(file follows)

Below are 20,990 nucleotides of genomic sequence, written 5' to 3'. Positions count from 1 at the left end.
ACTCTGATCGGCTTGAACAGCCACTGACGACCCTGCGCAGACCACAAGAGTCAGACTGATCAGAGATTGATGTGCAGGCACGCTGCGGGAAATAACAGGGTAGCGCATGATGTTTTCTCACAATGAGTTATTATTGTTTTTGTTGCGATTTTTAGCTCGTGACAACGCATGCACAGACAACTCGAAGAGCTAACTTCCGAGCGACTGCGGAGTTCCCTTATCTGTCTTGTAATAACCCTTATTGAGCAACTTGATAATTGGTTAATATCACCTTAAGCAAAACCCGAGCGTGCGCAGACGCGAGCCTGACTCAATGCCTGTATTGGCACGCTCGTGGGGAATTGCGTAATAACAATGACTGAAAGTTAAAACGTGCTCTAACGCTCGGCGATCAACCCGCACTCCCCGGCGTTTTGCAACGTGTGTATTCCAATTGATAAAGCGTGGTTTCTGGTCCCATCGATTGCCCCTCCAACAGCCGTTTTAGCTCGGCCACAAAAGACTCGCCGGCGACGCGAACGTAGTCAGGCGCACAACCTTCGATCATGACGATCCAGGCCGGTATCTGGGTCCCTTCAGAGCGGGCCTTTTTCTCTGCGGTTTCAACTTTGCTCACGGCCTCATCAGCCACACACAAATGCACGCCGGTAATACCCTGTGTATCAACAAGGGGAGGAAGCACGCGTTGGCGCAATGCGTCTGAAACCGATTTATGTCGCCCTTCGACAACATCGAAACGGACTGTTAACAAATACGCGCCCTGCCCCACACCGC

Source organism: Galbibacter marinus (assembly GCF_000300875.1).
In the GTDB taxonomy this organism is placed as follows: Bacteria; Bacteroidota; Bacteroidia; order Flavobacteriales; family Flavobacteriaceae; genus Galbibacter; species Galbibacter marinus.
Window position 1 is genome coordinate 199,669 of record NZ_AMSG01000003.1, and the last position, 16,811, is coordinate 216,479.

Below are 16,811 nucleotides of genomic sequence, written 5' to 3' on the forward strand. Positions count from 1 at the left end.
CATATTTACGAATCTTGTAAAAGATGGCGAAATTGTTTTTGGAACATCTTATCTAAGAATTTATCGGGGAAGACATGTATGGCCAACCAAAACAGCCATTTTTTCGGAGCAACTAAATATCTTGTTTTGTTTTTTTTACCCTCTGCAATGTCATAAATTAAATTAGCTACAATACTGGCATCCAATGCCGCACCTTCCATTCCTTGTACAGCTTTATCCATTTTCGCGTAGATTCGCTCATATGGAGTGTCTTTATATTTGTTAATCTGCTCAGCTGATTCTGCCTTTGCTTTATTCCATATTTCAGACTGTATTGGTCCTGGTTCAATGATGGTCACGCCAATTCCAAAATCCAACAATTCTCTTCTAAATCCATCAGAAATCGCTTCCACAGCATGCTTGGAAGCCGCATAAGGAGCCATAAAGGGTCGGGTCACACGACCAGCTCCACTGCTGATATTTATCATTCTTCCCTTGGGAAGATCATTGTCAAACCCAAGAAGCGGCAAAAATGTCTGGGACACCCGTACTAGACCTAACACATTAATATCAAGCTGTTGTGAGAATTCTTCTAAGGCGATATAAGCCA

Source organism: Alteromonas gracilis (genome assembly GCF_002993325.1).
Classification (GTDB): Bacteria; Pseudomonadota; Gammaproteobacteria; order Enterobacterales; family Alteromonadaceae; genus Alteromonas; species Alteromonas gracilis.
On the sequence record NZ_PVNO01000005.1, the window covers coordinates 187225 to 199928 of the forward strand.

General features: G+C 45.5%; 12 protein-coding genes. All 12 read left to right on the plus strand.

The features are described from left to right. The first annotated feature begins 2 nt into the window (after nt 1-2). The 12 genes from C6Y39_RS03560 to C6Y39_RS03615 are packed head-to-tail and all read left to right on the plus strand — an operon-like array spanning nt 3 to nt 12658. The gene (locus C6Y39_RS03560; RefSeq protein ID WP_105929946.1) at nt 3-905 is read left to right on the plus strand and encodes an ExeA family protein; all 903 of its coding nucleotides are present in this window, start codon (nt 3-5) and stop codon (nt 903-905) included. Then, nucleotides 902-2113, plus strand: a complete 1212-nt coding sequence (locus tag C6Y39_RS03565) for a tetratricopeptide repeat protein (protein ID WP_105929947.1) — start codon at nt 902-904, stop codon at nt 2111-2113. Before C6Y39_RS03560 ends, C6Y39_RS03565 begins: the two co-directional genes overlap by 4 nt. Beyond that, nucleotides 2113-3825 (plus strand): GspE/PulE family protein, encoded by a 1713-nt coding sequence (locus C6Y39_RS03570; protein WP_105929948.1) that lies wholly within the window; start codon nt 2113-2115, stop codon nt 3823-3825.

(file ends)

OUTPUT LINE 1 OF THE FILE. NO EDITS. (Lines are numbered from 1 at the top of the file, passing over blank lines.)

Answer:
Below are 20,990 nucleotides of genomic sequence, written 5' to 3'. Positions count from 1 at the left end.